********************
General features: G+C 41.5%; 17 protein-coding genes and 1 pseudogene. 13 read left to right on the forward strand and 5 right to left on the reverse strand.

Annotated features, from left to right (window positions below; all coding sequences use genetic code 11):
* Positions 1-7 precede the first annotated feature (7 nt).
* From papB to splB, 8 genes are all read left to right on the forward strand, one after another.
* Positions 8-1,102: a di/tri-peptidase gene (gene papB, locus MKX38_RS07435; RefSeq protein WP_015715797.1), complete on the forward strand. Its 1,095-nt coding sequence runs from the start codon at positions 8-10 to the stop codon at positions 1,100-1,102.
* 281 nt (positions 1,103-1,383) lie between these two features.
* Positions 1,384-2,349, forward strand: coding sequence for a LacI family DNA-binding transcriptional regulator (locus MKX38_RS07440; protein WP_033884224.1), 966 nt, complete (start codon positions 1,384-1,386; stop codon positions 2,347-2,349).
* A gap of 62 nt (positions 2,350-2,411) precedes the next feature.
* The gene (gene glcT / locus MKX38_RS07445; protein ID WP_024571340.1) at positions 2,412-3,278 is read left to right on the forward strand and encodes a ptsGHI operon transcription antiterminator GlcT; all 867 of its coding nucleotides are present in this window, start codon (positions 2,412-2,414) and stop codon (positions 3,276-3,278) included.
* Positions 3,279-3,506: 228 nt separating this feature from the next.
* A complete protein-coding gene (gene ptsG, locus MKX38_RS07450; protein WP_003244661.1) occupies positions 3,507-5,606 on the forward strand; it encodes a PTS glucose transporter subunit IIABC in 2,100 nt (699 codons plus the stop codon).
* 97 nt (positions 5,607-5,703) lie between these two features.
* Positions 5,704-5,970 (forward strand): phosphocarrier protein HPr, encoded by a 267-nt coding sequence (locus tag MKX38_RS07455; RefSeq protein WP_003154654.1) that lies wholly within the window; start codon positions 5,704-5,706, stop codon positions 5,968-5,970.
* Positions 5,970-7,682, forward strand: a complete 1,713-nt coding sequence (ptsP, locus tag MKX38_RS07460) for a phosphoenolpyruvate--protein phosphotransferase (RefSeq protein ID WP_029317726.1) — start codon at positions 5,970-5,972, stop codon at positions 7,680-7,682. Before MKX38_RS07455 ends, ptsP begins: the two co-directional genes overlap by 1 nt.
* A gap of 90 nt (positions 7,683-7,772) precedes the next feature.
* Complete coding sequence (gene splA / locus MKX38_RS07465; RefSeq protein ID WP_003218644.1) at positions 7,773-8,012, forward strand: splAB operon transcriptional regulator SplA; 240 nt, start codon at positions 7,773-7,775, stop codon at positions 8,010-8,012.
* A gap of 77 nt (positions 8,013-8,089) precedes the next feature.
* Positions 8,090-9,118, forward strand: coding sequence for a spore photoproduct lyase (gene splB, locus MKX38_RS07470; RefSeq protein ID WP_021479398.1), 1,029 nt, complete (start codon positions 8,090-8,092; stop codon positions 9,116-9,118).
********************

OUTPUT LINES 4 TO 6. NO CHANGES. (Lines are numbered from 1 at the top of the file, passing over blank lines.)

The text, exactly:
* From papB to splB, 8 genes are all read left to right on the forward strand, one after another.
* Positions 8-1,102: a di/tri-peptidase gene (gene papB, locus MKX38_RS07435; RefSeq protein WP_015715797.1), complete on the forward strand. Its 1,095-nt coding sequence runs from the start codon at positions 8-10 to the stop codon at positions 1,100-1,102.
* 281 nt (positions 1,103-1,383) lie between these two features.